“We’ve got (river) conditions right now that we don’t typically see prolonged at this time of year over a large area where it just makes us more susceptible to flooding than we would normally be at this time of year,” Hal Klingenberg, Lead Forecaster at the National Weather Service in Jackson, Kentucky told CNN Friday morning.
“For most areas, we’re looking at an inch and a half to two inches of rain to occur in a relatively short time within one to three hours to start causing significant problems once again,” Klingenberg said.
Storms on Friday will be capable of producing very heavy rainfall rates, prompting the Weather Prediction Center to issue a slight risk level of excessive rainfall for the Tennessee and Ohio Valleys into the Mid-Atlantic.
For portions of Kentucky, Ohio and West Virginia, WPC says Friday is “more of a higher end slight risk with isolated to scattered flash flooding likely, but less confidence on a more widespread/organized risk.”
Klingenberg, who had several coworkers directly impacted by the devastating floods said, “You tend to pay a lot closer attention once you’ve been hurt and once you’ve been hit by something like a natural disaster.”
Kentucky Gov. Andy Beshear gave an update on Friday, the eighth day of flooding in the state, confirming that the death toll of 37 across five counties has not increased.
“While we have thousands that lost their home that we need to stabilize, steady progress is being made and real, significant progress — especially over the last eight days,” he said.
The governor said officials were focused on conducting wellness checks Friday due to concerns about slow moving thunderstorms that could lead to heavy rainfall on Saturday. He added that nine cooling centers remain open in different counties as heat conditions are expected to increase after the storm.
Beshear said President Joe Biden and first lady Jill Biden will visit east Kentucky on Monday to meet with families affected by the devastation of the flooding and survey recovery efforts at the local Disaster Recovery Center, operated by the Kentucky Division of Emergency Management and Federal Emergency Management Agency.
Flood watches are in place for most of Kentucky, southern Ohio and Indiana, stretching eastward to Maryland as heavy rain over the next two to three days could lead to flash flooding.
An area of heavy rain is moving through Kentucky and Tennessee Friday, with the bulk of the activity expected to reach the flood damaged areas of eastern Kentucky Friday afternoon into evening.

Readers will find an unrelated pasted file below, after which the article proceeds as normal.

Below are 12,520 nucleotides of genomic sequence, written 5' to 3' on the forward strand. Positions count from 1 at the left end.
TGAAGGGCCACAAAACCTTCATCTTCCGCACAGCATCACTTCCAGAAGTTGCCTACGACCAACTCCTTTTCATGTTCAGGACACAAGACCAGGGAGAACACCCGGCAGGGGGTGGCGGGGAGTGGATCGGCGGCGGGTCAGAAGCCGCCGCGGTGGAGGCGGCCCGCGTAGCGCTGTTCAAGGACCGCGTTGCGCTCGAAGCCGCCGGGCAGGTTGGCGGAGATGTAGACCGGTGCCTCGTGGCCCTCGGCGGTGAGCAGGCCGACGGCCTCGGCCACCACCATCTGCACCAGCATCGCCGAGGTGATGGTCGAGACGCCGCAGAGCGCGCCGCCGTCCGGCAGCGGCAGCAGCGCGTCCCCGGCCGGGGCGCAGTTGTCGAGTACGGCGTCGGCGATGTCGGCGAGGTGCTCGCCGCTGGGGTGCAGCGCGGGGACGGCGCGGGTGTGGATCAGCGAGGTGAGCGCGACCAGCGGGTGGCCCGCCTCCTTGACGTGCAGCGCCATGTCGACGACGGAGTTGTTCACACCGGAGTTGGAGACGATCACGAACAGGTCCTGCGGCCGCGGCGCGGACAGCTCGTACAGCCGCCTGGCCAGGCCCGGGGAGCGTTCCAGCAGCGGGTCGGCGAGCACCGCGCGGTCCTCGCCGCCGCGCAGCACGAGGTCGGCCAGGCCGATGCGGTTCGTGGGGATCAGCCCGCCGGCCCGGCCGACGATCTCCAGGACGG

“One of the high resolution models is indicating the possibility of up to nine inches of rainfall in the next 48 hours across a part of southern Kentucky. The precise location of that event will certainly shift as time goes by, but it is an indication of the tropical nature of the potential downpours and their severity,” CNN meteorologist Chad Myers explained.
In the longer term, even more rain is forecast for residents in eastern Kentucky Sunday into Wednesday, as a cold front approaches the region bringing renewed rounds of thunderstorms heightening the threat for even more flooding.
Flood threat from Ohio Valley into Appalachians
A nearly stationary boundary stretches all the way from the Central Plains through portions of the Ohio Valley and up into eastern Canada, creating the focus of heavy rainfall over the next few days.
“Although the latest models are significantly different as to the location of the heaviest rain, all are showing more pockets of flooding possible through Sunday across the entire Ohio Valley,” Myers said.
Another area to watch this weekend will be the Appalachians in West Virginia, western Virginia into South Carolina for what are called terrain-locked storms.
“Most of the current flood events have occurred from training thunderstorms, this weekend storms could become locked in one place as the topography prohibits their movement and enhances their accumulation” Myers said.
Given the recent wet conditions, heavy downpours or repetitive rounds of rainfall could lead to localized flash flooding.